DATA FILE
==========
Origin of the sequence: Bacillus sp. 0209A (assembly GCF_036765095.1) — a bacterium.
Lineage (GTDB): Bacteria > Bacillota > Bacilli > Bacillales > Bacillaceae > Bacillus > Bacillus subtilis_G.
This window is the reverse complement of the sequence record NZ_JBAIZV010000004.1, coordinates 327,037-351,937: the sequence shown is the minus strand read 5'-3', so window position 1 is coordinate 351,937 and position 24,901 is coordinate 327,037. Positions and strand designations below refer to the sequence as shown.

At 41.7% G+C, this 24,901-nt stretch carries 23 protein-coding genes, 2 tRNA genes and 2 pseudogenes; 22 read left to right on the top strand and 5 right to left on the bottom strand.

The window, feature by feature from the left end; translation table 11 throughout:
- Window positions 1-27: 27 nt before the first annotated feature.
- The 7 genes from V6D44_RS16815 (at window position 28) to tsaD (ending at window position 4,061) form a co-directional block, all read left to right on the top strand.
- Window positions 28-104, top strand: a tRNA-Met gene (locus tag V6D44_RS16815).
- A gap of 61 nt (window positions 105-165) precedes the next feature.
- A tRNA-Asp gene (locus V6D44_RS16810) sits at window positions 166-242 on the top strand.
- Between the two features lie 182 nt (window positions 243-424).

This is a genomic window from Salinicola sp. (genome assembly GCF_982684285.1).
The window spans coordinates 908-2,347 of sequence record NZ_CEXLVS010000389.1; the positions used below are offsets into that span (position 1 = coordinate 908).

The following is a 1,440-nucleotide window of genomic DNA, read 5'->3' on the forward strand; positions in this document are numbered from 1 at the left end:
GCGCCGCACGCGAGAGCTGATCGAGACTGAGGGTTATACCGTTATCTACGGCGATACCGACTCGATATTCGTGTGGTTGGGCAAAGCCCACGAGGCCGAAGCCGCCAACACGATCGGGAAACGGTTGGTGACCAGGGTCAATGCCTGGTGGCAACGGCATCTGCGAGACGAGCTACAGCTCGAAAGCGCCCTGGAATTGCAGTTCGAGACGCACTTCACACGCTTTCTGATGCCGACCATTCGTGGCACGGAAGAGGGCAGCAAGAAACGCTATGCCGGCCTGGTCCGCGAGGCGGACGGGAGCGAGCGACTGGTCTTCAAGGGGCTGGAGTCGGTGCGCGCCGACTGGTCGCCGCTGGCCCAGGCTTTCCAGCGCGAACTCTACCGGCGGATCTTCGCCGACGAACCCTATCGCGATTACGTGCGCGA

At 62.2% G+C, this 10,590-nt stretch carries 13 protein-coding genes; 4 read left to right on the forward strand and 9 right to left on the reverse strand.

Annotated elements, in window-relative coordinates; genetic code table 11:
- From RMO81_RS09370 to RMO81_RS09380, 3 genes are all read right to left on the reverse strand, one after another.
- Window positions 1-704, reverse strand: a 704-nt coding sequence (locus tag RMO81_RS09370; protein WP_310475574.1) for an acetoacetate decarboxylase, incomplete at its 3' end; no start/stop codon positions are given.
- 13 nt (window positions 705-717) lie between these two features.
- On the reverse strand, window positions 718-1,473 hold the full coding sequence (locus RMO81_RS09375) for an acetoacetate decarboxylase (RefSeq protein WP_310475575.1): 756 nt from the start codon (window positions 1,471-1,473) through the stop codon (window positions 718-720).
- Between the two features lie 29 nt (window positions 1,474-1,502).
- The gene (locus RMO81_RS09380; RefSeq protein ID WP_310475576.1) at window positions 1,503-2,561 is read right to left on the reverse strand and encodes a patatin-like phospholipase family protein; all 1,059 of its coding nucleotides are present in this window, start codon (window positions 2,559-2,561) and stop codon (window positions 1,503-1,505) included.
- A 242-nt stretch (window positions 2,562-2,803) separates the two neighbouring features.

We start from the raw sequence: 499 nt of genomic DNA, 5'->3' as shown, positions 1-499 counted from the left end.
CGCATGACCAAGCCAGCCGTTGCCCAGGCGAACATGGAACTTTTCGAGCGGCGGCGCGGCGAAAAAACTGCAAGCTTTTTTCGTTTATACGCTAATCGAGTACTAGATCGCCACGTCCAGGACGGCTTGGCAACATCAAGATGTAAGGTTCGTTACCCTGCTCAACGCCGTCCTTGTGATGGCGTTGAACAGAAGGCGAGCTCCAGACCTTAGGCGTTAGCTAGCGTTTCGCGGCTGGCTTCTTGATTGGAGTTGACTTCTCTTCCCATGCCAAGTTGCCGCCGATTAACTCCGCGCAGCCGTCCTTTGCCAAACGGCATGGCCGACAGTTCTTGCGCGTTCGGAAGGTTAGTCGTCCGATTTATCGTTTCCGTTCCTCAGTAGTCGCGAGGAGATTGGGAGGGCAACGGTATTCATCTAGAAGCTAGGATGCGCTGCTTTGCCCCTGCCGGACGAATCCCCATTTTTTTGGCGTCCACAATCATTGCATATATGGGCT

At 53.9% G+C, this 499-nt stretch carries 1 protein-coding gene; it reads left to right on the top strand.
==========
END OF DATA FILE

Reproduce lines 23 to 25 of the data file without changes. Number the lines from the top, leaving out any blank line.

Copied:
- The gene (locus RMO81_RS09380; RefSeq protein ID WP_310475576.1) at window positions 1,503-2,561 is read right to left on the reverse strand and encodes a patatin-like phospholipase family protein; all 1,059 of its coding nucleotides are present in this window, start codon (window positions 2,559-2,561) and stop codon (window positions 1,503-1,505) included.
- A 242-nt stretch (window positions 2,562-2,803) separates the two neighbouring features.

We start from the raw sequence: 499 nt of genomic DNA, 5'->3' as shown, positions 1-499 counted from the left end.